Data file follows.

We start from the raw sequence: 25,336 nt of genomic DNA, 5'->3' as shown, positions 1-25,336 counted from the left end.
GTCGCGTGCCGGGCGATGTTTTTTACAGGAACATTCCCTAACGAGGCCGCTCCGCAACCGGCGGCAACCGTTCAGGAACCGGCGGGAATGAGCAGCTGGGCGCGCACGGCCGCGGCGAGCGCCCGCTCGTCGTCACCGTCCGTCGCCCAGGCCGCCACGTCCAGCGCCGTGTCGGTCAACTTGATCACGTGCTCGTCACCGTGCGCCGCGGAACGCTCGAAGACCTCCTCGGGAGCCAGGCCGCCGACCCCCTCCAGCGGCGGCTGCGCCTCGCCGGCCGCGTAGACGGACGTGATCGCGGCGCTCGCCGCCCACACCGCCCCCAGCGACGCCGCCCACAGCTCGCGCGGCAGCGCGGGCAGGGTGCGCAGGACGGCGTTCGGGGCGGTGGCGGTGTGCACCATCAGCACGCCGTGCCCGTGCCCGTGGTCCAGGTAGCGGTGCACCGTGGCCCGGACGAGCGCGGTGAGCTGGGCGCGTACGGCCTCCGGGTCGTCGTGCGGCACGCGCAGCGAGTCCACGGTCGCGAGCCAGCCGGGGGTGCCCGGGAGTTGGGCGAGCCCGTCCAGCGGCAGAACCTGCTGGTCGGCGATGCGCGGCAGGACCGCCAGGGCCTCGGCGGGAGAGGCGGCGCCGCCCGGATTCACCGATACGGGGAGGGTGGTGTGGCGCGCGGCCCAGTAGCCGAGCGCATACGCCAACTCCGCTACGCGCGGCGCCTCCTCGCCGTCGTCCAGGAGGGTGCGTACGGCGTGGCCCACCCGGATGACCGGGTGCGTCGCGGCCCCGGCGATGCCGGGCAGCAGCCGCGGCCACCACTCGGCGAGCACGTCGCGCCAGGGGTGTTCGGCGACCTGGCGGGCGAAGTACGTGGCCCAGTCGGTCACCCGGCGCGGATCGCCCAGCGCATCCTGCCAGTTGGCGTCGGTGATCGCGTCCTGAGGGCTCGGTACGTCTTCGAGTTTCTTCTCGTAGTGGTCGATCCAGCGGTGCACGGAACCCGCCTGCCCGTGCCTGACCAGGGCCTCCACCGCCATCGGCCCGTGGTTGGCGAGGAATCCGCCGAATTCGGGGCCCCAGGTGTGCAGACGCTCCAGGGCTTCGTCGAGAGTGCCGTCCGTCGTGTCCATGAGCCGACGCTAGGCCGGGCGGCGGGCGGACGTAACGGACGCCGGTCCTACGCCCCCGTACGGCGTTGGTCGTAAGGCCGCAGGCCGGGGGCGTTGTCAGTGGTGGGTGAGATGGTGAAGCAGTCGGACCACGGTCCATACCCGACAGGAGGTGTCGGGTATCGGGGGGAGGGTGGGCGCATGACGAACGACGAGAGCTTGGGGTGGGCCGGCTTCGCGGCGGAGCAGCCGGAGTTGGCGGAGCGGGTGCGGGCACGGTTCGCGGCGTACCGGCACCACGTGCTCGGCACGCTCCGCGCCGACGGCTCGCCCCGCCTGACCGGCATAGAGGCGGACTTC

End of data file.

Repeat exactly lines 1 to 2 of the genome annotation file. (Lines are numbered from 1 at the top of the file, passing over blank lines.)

We start from the raw sequence: 25,336 nt of genomic DNA, 5'->3' as shown, positions 1-25,336 counted from the left end.
GTCGCGTGCCGGGCGATGTTTTTTACAGGAACATTCCCTAACGAGGCCGCTCCGCAACCGGCGGCAACCGTTCAGGAACCGGCGGGAATGAGCAGCTGGGCGCGCACGGCCGCGGCGAGCGCCCGCTCGTCGTCACCGTCCGTCGCCCAGGCCGCCACGTCCAGCGCCGTGTCGGTCAACTTGATCACGTGCTCGTCACCGTGCGCCGCGGAACGCTCGAAGACCTCCTCGGGAGCCAGGCCGCCGACCCCCTCCAGCGGCGGCTGCGCCTCGCCGGCCGCGTAGACGGACGTGATCGCGGCGCTCGCCGCCCACACCGCCCCCAGCGACGCCGCCCACAGCTCGCGCGGCAGCGCGGGCAGGGTGCGCAGGACGGCGTTCGGGGCGGTGGCGGTGTGCACCATCAGCACGCCGTGCCCGTGCCCGTGGTCCAGGTAGCGGTGCACCGTGGCCCGGACGAGCGCGGTGAGCTGGGCGCGTACGGCCTCCGGGTCGTCGTGCGGCACGCGCAGCGAGTCCACGGTCGCGAGCCAGCCGGGGGTGCCCGGGAGTTGGGCGAGCCCGTCCAGCGGCAGAACCTGCTGGTCGGCGATGCGCGGCAGGACCGCCAGGGCCTCGGCGGGAGAGGCGGCGCCGCCCGGATTCACCGATACGGGGAGGGTGGTGTGGCGCGCGGCCCAGTAGCCGAGCGCATACGCCAACTCCGCTACGCGCGGCGCCTCCTCGCCGTCGTCCAGGAGGGTGCGTACGGCGTGGCCCACCCGGATGACCGGGTGCGTCGCGGCCCCGGCGATGCCGGGCAGCAGCCGCGGCCACCACTCGGCGAGCACGTCGCGCCAGGGGTGTTCGGCGACCTGGCGGGCGAAGTACGTGGCCCAGTCGGTCACCCGGCGCGGATCGCCCAGCGCATCCTGCCAGTTGGCGTCGGTGATCGCGTCCTGAGGGCTCGGTACGTCTTCGAGTTTCTTCTCGTAGTGGTCGATCCAGCGGTGCACGGAACCCGCCTGCCCGTGCCTGACCAGGGCCTCCACCGCCATCGGCCCGTGGTTGGCGAGGAATCCGCCGAATTCGGGGCCCCAGGTGTGCAGACGCTCCAGGGCTTCGTCGAGAGTGCCGTCCGTCGTGTCCATGAGCCGACGCTAGGCCGGGCGGCGGGCGGACGTAACGGACGCCGGTCCTACGCCCCCGTACGGCGTTGGTCGTAAGGCCGCAGGCCGGGGGCGTTGTCAGTGGTGGGTGAGATGGTGAAGCAGTCGGACCACGGTCCATACCCGACAGGAGGTGTCGGGTATCGGGGGGAGGGTGGGCGCATGACGAACGACGAGAGCTTGGGGTGGGCCGGCTTCGCGGCGGAGCAGCCGGAGTTGGCGGAGCGGGTGCGGGCACGGTTCGCGGCGTACCGGCACCACGTGCTCGGCACGCTCCGCGCCGACGGCTCGCCCCGCCTGACCGGCATAGAGGCGGACTTC